In a recent study, researchers develop a new algorithm that could help astronomers produce the first image of a black hole.
MIT’s Computer Science and Artificial Intelligence Laboratory, the Harvard-Smithsonian Center for Astrophysics, and the MIT Haystack Observatory led the study.
The algorithm would stitch together data collected from radio telescopes scattered around the globe, under the auspices of an international collaboration called the Event Horizon Telescope.
The project seeks, essentially, to turn the entire planet into a large radio telescope dish.
But because of their long wavelengths, radio waves also require large antenna dishes.
The largest single radio-telescope dish in the world has a diameter of 1,000 feet, but an image it produced of the moon, for example, would be blurrier than the image seen through an ordinary backyard optical telescope.
The solution adopted by the Event Horizon Telescope project is to coordinate measurements performed by radio telescopes at widely divergent locations.
Currently, 6 observatories have signed up to join the project, with more likely to follow.
But even twice that many telescopes would leave large gaps in the data as they approximate a 10,000-kilometer-wide antenna. Filling in those gaps is the purpose of algorithms.
Usually, an astronomical signal will reach any two telescopes at slightly different times.
Accounting for that difference is essential to extracting visual information from the signal, but the Earth’s atmosphere can also slow radio waves down.
This exaggerates differences in arrival time and throws off the calculation on which interferometric imaging depends.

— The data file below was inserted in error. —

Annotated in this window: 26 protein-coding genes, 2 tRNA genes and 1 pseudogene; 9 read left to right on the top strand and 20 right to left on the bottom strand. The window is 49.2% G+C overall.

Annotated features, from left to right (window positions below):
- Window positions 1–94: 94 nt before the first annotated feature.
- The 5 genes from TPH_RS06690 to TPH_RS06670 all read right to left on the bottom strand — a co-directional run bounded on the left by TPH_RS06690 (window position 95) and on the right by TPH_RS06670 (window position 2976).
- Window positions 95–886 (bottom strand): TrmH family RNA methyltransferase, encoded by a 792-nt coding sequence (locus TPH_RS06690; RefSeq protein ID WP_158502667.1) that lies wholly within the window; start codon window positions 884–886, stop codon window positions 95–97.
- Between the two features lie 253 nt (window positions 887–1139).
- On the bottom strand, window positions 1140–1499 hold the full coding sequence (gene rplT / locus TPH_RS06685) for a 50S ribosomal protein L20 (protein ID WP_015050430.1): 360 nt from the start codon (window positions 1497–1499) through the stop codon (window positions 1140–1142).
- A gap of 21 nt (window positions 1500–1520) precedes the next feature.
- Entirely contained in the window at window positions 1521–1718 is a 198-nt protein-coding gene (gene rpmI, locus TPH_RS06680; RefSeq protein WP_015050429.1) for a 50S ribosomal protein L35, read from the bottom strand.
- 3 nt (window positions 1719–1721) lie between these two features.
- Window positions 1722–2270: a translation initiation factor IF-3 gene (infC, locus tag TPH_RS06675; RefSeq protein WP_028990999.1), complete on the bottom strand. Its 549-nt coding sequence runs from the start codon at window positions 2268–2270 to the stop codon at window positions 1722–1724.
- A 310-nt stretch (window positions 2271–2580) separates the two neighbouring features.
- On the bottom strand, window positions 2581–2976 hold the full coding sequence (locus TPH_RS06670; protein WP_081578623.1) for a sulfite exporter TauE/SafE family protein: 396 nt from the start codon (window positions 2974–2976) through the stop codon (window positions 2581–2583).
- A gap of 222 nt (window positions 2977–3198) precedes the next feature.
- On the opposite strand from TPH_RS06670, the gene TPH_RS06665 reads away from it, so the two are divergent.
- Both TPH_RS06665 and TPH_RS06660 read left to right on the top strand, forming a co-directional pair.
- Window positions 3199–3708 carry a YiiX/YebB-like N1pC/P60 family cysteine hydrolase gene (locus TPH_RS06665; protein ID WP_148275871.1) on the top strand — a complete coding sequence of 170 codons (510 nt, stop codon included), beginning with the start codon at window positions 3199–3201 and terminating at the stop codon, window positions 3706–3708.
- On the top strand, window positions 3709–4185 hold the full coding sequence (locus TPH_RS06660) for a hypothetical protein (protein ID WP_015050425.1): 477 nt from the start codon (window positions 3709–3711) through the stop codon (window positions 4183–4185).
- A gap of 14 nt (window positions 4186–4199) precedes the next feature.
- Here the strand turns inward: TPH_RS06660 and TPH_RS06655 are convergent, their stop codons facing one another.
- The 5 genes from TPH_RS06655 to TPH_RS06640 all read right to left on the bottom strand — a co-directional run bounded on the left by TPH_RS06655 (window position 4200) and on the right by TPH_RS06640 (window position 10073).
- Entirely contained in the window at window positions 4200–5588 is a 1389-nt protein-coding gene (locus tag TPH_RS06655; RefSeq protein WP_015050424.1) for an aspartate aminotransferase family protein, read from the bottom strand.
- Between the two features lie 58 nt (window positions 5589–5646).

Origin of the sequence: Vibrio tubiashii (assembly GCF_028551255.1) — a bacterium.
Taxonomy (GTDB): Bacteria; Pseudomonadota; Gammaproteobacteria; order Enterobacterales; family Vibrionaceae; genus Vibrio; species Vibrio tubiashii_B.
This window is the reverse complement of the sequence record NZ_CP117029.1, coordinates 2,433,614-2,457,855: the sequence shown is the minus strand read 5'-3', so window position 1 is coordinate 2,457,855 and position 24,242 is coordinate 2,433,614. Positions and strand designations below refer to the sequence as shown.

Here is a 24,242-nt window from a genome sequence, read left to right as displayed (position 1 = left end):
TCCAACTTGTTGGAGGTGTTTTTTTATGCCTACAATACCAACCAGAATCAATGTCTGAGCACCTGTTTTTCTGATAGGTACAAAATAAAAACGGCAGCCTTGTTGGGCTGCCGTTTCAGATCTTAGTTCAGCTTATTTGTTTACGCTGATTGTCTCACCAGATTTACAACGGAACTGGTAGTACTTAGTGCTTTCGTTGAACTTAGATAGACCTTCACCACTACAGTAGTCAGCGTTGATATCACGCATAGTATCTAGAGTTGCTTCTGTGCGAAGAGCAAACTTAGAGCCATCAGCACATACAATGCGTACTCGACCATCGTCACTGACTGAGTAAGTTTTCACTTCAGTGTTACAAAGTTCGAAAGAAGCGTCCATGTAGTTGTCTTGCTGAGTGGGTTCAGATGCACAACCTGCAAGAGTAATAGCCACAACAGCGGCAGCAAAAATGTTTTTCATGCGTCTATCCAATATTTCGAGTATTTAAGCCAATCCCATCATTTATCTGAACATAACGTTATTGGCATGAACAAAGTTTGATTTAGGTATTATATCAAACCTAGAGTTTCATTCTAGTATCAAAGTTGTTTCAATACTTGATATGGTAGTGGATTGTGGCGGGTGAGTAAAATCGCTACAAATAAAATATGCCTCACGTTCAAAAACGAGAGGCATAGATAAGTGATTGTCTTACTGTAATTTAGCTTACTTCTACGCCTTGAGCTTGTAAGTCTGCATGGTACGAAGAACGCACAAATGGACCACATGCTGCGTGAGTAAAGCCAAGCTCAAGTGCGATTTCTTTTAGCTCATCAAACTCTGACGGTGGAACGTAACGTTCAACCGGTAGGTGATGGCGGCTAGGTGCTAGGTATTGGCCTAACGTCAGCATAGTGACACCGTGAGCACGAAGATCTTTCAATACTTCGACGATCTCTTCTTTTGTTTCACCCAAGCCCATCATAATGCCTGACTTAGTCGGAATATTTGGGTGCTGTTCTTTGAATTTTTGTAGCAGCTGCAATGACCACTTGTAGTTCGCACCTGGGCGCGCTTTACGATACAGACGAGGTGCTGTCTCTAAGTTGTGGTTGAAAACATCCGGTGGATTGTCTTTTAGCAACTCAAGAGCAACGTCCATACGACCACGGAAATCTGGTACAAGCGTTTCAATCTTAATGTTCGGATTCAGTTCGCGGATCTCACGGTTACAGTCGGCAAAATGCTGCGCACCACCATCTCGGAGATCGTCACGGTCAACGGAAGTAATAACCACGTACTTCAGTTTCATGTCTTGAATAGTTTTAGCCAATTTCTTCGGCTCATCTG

The researchers adopted a clever algebraic solution to this problem. If the measurements from three telescopes are multiplied, the extra delays caused by atmospheric noise cancel each other out.
This does mean that each new measurement requires data from three telescopes, not just two, but the increase in precision makes up for the loss of information.
The researchers also used a machine-learning algorithm to identify visual patterns that tend to recur in 64-pixel patches of real-world images, and they used those features to further refine the algorithm’s image reconstructions.
With the Event Horizon Telescope project, “there is a large gap between the needed high recovery quality and the little data available,” says Yoav Schechner, a professor of electrical engineering at Israel’s Technion, who was not involved in the work.
“This research aims to overcome this gap in several ways: careful modeling of the sensing process, cutting-edge derivation of a prior-image model, and a tool to help future researchers test new methods.”
News source: MIT.
Figure legend: This Knowridge.com image is credited to M.Weiss/ NASA/CXC.